When I was a lawyer, work weekends were my worst nightmare. They meant several all-nighters in a row, lousy food, sleeping on my office sofa, begging the partner on Monday morning for a half hour to go home and shower, only to have him say, “When you’re done, you go home.”
These days, the possibility of a work weekend fills me with glee–and fear.
Like this weekend. My hubby and son are doing tons of father-son stuff, so I essentially have an entire weekend to myself.
The cat’s away.
And part of me just wants to play, to escape to a beach spa, get massages, sip dirty martinis while gazing at the crashing surf.
The rest of me plans to write all weekend. The house will be largely silent (except for the howls of our massive German Shepherd Dog, who can only go so long without being given a task–chasing a ball, cornering a squirrel, warning me about the ancient man hobbling by across the street). I’ve cleared my schedule. There will be no lunches, dinners, coffees with friends. No grading student papers, no doing laundry, no grocery shopping, no cooking and freezing meals for the week.
I will be alone, with my work. Which terrifies me.
Since my son was born ten years ago, I’ve rarely allowed myself the luxury of doing nothing but write for days. In fact, I’ve only done it once, last November, when I went by myself to my family’s cabin in the mountains of Pennsylvania and wrote for four days. The change of setting was inspiring. I discovered connections in my short story collection that I wouldn’t have realized existed. I journaled and outlined and rewrote. It was invigorating, to discover that I still had the ability to focus on my writing for hours of uninterrupted time.
I want to recreate that idyllic weekend of work. But there’s an essential difference about this coming weekend: I’ll be home, in my own environment. Which makes it more likely that I’ll allow my inner control freak, along with the rational side of my brain (my two most evil critics), to interrupt all that alone time in their loudest, most obnoxious voices.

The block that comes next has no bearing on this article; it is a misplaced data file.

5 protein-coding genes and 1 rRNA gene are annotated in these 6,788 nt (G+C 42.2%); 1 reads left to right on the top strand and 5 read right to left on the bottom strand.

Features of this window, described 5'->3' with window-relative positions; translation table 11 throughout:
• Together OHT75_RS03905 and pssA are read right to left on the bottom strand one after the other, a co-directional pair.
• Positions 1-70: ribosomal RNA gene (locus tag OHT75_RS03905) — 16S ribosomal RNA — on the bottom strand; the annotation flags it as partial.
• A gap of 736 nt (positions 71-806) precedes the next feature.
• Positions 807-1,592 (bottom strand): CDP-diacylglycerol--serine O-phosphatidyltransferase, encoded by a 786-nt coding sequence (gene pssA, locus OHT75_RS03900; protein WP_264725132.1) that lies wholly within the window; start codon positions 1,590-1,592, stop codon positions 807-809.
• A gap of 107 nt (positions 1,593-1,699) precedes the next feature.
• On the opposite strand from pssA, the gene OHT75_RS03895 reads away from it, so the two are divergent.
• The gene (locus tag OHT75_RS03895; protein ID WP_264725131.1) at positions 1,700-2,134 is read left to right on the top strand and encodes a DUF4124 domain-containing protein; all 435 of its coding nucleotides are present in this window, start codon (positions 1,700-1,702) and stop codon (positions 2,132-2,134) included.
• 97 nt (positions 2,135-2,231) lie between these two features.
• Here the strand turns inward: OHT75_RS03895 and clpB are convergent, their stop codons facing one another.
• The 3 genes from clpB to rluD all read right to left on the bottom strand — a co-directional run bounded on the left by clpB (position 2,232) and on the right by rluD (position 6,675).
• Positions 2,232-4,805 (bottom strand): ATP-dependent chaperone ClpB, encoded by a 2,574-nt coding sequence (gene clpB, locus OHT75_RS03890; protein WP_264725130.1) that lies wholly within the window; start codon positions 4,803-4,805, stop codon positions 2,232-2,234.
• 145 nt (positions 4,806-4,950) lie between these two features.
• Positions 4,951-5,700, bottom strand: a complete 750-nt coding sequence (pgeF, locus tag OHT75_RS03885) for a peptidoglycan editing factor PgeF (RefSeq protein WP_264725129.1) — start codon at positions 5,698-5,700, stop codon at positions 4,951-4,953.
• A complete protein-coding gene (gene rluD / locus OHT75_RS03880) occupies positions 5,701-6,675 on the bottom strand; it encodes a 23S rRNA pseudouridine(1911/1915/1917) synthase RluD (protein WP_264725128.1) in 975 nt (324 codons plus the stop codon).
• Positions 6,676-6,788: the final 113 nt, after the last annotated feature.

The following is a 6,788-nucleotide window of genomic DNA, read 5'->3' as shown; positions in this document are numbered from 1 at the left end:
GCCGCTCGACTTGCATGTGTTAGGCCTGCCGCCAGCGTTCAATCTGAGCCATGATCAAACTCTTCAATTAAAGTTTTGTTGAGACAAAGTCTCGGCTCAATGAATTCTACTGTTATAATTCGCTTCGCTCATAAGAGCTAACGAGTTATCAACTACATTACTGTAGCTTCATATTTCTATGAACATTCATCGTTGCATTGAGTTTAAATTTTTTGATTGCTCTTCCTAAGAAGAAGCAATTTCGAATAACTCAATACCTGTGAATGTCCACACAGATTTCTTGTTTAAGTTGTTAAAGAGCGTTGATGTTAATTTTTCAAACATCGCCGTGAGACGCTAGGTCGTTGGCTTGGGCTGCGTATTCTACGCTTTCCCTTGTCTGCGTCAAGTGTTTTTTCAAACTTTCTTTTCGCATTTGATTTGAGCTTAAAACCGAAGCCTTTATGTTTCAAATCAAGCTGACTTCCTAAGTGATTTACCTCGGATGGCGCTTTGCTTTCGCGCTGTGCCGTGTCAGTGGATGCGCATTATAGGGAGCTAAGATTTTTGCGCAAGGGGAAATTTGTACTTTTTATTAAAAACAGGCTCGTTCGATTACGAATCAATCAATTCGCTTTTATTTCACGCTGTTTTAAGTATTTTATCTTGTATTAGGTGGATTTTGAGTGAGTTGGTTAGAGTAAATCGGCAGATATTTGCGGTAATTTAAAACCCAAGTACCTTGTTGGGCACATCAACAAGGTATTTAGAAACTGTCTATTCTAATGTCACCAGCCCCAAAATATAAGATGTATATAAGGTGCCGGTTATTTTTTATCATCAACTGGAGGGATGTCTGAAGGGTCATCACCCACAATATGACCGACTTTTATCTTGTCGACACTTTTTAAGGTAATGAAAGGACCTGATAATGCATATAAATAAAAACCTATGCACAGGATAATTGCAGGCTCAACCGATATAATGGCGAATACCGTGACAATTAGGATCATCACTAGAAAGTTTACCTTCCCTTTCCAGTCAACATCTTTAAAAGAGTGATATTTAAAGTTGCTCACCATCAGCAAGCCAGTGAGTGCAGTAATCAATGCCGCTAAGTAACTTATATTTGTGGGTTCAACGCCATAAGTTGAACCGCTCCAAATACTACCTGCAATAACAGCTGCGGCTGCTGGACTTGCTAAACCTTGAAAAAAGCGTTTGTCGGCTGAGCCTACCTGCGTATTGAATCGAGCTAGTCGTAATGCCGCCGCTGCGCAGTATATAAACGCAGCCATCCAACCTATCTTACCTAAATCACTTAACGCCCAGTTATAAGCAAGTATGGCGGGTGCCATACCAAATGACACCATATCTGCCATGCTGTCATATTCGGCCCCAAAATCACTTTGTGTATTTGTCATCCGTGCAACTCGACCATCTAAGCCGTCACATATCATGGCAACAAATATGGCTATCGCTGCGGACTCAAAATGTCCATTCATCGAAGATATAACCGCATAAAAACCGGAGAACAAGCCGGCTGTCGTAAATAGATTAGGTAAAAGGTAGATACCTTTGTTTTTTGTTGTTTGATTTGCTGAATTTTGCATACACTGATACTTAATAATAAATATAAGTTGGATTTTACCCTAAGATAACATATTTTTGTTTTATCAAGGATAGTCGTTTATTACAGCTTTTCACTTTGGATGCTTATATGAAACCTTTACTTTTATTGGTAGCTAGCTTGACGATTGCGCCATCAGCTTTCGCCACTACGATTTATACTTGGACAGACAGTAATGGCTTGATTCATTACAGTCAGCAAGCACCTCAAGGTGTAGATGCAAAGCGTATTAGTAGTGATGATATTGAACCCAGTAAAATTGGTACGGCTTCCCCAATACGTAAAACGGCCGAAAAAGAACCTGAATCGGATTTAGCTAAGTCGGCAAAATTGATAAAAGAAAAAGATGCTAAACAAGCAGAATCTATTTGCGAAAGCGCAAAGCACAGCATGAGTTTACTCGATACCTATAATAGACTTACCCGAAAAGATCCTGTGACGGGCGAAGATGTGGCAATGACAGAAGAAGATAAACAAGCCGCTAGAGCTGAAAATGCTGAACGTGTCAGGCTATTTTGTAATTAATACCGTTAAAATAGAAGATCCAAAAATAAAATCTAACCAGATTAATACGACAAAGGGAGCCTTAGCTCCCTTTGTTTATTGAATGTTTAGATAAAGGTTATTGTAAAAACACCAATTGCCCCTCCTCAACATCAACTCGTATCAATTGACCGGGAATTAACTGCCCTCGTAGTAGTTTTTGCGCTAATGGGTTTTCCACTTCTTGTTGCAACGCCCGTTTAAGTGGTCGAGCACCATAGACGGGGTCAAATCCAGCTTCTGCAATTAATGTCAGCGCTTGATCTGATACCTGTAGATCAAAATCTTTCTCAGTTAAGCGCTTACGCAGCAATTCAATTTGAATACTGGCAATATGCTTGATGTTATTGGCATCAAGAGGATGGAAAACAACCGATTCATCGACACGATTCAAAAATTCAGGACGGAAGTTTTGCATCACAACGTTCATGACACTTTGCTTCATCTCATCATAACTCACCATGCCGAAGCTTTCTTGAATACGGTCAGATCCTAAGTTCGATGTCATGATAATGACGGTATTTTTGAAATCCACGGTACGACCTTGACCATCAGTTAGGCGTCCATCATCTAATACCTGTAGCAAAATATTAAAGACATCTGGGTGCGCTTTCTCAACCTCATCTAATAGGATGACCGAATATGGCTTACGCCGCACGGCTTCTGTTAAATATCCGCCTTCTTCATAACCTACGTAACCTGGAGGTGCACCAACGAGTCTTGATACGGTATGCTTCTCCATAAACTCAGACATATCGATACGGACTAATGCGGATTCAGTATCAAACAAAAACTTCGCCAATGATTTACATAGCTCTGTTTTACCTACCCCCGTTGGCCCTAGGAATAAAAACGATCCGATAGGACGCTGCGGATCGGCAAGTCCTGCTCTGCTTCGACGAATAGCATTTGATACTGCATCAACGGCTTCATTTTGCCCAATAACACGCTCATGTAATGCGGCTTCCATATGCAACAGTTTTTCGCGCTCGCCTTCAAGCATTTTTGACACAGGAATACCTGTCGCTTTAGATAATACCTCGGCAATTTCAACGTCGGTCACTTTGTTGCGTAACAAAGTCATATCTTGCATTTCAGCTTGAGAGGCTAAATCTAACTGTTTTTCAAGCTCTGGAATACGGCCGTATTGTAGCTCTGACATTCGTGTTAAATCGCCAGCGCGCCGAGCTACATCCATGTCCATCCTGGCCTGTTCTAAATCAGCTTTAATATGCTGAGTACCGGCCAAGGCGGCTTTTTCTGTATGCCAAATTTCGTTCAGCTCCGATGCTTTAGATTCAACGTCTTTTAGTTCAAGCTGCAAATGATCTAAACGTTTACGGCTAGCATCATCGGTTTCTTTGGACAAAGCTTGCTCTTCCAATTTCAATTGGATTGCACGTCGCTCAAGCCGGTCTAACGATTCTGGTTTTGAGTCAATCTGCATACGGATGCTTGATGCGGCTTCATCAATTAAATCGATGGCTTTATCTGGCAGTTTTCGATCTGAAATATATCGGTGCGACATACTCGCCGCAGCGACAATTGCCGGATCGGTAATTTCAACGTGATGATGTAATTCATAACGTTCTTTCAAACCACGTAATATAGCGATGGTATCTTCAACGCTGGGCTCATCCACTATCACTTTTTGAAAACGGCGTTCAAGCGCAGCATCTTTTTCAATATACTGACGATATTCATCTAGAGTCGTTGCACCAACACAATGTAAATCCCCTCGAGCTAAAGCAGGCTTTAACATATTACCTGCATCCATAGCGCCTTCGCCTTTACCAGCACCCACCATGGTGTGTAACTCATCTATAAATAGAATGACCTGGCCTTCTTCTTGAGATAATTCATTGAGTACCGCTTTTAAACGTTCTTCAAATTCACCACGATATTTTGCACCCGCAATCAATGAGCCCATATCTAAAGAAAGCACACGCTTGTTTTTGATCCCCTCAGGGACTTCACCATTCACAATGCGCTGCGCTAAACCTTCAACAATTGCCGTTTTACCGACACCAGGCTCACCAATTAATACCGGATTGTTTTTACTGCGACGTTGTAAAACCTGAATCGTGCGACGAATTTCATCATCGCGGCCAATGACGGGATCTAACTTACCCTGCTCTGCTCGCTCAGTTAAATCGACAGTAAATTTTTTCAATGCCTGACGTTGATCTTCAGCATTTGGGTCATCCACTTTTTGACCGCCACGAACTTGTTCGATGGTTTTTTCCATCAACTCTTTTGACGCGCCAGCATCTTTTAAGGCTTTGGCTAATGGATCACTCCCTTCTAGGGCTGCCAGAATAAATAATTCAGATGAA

Why waste a whole weekend on this writing…thing, they’ll say. You’ll just spend hours staring at a blank screen or, worse, writing crap.
And suddenly all those regular distractions–the student papers, the laundry, the grocery shopping, the cooking, those things I vowed not to tackle this weekend–they’ll look so much better by comparison. Might as well get them done. Just so I don’t have to worry about them come the beginning of the week. Just get them out of the way and then get back to writing. Really.
And iced tea, I’ll have to get iced tea. I can’t function without caffeine. I’ll leave my office just for an hour or two, get some tea at a cafe, bring my computer along. Maybe do some people watching, chat with some regulars. Don’t want to be rude, after all. The work will get done. Later. It will.
That’s not the way I want this weekend to go. I want to actually get words on paper. I want my ass-in-the-chair time to add up, to mean something.[bctt tweet=”Time to ignore my inner control freak & rediscover the playfulness and joy of creating.”]So this morning I reread “The Art of Submission: Committing to the Work” by Emily Lackey. In it, Lackey talks about not going to AWP this year and instead resolving to take that weekend and write. Which didn’t happen. And which made her realize something essential:
Sometimes we need something (a plane ticket, a hotel reservation, a strict deadline) to force us to stay in our seats, to face our computers, to do the damn work…[because] to not commit ourselves to our writing in small ways—to not commit our time or our money or our weekends off from work—is to not commit to it in all of ways that matter.
Commitment. That’s what this weekend is missing. My steadfast commitment to my work.
So now I’m writing this post to remind myself what this weekend is about. It’s about finishing a book I’ve been working on for years. About living fully with my characters, giving them the space and time in my mind and heart to emerge as the flawed, fully formed human beings they’ve been longing to be.
It’s about ignoring my inner control freak and rational brain and rediscovering the playfulness and joy of creating, the unexpected turns a story can take if I release the responsibilities and anxieties crowding my mind and let my imagination roam.
Wish me luck.
Place here an image gallery shortcode (Add Media → Create Gallery) or video-page URL starting with http://
I hope it went well and you got tons of words on paper!